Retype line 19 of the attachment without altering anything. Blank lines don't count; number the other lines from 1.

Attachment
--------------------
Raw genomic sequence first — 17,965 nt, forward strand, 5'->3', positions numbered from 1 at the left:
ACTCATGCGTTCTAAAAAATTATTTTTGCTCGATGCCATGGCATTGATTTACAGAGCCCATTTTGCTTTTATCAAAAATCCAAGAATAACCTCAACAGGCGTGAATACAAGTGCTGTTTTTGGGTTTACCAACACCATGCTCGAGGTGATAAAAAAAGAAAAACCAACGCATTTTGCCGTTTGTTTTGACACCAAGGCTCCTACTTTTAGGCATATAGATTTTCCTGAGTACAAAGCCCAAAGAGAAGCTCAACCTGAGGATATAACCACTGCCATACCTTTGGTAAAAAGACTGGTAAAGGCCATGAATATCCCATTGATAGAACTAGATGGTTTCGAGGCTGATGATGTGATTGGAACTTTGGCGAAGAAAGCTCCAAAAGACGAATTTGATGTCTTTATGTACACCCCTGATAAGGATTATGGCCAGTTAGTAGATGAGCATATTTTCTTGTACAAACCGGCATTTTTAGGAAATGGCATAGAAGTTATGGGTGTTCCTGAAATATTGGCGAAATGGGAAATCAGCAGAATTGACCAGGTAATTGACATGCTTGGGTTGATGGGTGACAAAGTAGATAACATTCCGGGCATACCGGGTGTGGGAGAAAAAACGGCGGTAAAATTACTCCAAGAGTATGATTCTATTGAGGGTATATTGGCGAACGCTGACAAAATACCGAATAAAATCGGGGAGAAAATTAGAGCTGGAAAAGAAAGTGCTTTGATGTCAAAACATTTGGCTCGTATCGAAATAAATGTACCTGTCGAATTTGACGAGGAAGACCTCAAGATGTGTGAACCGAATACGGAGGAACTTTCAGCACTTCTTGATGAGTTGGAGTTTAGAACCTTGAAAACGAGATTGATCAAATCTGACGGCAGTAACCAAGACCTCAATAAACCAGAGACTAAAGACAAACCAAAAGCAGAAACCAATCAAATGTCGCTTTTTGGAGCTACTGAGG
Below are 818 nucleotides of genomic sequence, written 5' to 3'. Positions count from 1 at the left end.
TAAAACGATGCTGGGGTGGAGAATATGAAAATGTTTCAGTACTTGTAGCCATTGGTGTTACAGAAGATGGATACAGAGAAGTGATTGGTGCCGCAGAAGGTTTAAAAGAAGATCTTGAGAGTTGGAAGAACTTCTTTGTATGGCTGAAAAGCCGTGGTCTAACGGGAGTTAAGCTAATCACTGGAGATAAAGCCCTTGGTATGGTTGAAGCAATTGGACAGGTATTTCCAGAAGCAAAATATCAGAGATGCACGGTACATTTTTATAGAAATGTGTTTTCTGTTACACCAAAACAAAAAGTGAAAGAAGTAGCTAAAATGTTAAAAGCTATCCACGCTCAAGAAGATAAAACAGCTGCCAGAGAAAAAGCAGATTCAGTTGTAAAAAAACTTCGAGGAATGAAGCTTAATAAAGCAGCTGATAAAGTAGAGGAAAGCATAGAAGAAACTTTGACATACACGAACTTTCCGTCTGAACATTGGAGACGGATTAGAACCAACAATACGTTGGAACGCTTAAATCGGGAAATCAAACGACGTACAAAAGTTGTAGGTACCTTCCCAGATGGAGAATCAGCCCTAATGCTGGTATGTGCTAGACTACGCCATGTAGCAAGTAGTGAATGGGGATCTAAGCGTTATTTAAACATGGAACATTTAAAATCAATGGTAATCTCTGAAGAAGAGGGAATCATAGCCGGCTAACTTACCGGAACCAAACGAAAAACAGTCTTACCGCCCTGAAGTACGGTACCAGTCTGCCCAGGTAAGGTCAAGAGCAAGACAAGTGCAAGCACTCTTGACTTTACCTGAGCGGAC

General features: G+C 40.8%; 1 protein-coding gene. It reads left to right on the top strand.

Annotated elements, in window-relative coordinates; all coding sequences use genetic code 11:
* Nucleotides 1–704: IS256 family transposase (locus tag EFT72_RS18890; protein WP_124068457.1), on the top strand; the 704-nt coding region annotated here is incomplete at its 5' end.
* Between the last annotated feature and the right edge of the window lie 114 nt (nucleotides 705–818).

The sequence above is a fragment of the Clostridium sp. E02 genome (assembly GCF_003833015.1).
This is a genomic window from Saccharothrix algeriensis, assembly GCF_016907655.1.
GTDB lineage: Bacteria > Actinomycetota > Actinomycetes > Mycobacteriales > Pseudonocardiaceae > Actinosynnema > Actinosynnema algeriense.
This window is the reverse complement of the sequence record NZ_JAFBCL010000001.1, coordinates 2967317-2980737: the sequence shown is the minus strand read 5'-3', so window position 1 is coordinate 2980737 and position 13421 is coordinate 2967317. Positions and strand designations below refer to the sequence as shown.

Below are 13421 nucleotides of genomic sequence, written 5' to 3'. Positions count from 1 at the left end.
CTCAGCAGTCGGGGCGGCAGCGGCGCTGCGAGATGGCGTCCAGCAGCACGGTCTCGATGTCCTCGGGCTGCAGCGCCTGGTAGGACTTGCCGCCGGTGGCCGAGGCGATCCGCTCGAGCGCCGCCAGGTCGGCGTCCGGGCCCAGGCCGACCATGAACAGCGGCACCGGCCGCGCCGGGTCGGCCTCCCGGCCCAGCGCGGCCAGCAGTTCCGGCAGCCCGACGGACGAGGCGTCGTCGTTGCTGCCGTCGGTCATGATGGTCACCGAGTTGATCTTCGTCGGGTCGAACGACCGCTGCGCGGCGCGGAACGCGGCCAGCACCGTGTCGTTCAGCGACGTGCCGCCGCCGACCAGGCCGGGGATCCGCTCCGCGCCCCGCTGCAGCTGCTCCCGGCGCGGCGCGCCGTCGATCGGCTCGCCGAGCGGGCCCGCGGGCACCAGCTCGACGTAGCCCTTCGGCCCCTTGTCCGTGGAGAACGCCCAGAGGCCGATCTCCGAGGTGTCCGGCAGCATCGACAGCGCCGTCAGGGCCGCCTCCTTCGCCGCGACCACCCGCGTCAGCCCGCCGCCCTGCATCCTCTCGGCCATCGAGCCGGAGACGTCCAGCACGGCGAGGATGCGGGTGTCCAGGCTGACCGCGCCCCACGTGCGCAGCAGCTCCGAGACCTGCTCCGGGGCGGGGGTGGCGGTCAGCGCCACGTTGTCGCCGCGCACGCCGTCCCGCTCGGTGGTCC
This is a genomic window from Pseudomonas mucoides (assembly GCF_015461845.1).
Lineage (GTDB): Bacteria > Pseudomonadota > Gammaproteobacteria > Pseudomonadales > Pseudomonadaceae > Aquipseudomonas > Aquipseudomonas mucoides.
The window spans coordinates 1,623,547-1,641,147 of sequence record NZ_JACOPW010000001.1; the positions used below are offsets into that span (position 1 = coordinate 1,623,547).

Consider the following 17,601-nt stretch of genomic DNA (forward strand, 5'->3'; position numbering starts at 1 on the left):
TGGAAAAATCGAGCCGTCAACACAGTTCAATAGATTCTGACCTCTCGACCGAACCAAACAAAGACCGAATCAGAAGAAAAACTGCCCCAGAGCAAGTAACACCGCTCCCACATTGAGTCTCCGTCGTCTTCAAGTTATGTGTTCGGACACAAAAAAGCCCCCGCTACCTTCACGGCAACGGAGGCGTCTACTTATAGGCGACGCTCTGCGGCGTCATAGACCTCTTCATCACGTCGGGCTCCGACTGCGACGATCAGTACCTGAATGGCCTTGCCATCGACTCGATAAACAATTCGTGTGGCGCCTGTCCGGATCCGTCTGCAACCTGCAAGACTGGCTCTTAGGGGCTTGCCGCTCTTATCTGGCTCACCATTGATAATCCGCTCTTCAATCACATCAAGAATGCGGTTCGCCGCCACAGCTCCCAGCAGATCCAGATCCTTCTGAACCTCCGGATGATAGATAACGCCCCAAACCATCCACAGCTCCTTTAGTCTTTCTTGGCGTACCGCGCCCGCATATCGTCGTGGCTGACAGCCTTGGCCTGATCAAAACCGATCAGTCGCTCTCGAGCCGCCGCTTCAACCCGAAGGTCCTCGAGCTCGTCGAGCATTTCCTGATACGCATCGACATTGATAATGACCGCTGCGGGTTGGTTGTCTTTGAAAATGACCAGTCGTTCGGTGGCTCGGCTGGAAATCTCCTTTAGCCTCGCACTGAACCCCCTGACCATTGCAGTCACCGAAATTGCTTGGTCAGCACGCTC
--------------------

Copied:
TGGAAAAATCGAGCCGTCAACACAGTTCAATAGATTCTGACCTCTCGACCGAACCAAACAAAGACCGAATCAGAAGAAAAACTGCCCCAGAGCAAGTAACACCGCTCCCACATTGAGTCTCCGTCGTCTTCAAGTTATGTGTTCGGACACAAAAAAGCCCCCGCTACCTTCACGGCAACGGAGGCGTCTACTTATAGGCGACGCTCTGCGGCGTCATAGACCTCTTCATCACGTCGGGCTCCGACTGCGACGATCAGTACCTGAATGGCCTTGCCATCGACTCGATAAACAATTCGTGTGGCGCCTGTCCGGATCCGTCTGCAACCTGCAAGACTGGCTCTTAGGGGCTTGCCGCTCTTATCTGGCTCACCATTGATAATCCGCTCTTCAATCACATCAAGAATGCGGTTCGCCGCCACAGCTCCCAGCAGATCCAGATCCTTCTGAACCTCCGGATGATAGATAACGCCCCAAACCATCCACAGCTCCTTTAGTCTTTCTTGGCGTACCGCGCCCGCATATCGTCGTGGCTGACAGCCTTGGCCTGATCAAAACCGATCAGTCGCTCTCGAGCCGCCGCTTCAACCCGAAGGTCCTCGAGCTCGTCGAGCATTTCCTGATACGCATCGACATTGATAATGACCGCTGCGGGTTGGTTGTCTTTGAAAATGACCAGTCGTTCGGTGGCTCGGCTGGAAATCTCCTTTAGCCTCGCACTGAACCCCCTGACCATTGCAGTCACCGAAATTGCTTGGTCAGCACGCTC